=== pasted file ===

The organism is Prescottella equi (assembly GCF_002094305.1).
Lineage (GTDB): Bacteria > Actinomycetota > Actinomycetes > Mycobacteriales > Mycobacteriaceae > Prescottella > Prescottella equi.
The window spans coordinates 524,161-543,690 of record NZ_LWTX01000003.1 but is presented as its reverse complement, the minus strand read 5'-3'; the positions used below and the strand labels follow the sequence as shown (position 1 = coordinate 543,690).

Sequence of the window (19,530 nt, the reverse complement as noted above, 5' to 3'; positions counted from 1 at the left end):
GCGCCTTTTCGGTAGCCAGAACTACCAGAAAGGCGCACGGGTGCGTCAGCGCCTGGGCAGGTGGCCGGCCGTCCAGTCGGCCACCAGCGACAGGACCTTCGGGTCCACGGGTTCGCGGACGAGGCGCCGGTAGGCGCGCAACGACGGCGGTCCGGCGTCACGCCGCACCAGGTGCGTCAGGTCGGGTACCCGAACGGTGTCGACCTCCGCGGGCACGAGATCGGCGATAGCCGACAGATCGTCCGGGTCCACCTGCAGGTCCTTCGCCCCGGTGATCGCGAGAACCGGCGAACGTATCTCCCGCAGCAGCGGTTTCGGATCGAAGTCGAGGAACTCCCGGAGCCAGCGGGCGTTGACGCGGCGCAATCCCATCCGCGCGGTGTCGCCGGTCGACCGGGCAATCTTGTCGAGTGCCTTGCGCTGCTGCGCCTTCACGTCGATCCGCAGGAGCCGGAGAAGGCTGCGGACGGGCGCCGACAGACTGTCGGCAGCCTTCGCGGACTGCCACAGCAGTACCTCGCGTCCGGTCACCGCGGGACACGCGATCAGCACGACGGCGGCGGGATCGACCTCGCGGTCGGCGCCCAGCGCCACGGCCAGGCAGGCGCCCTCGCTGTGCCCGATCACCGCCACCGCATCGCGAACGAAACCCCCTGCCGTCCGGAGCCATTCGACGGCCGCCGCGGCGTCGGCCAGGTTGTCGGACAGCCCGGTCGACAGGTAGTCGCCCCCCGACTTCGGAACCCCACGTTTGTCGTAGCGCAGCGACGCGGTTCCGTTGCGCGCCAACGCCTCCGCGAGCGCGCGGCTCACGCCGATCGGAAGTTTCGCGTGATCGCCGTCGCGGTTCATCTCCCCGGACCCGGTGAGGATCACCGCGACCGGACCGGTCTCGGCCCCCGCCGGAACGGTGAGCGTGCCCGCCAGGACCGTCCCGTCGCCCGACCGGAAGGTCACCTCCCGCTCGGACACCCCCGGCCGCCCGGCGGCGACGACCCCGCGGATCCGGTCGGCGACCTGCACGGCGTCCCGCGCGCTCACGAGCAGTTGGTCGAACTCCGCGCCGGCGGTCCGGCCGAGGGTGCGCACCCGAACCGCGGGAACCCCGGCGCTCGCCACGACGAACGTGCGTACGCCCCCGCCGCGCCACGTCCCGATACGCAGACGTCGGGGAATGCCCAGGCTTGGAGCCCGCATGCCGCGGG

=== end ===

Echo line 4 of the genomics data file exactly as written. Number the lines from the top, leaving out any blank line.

Sequence of the window (19,530 nt, the reverse complement as noted above, 5' to 3'; positions counted from 1 at the left end):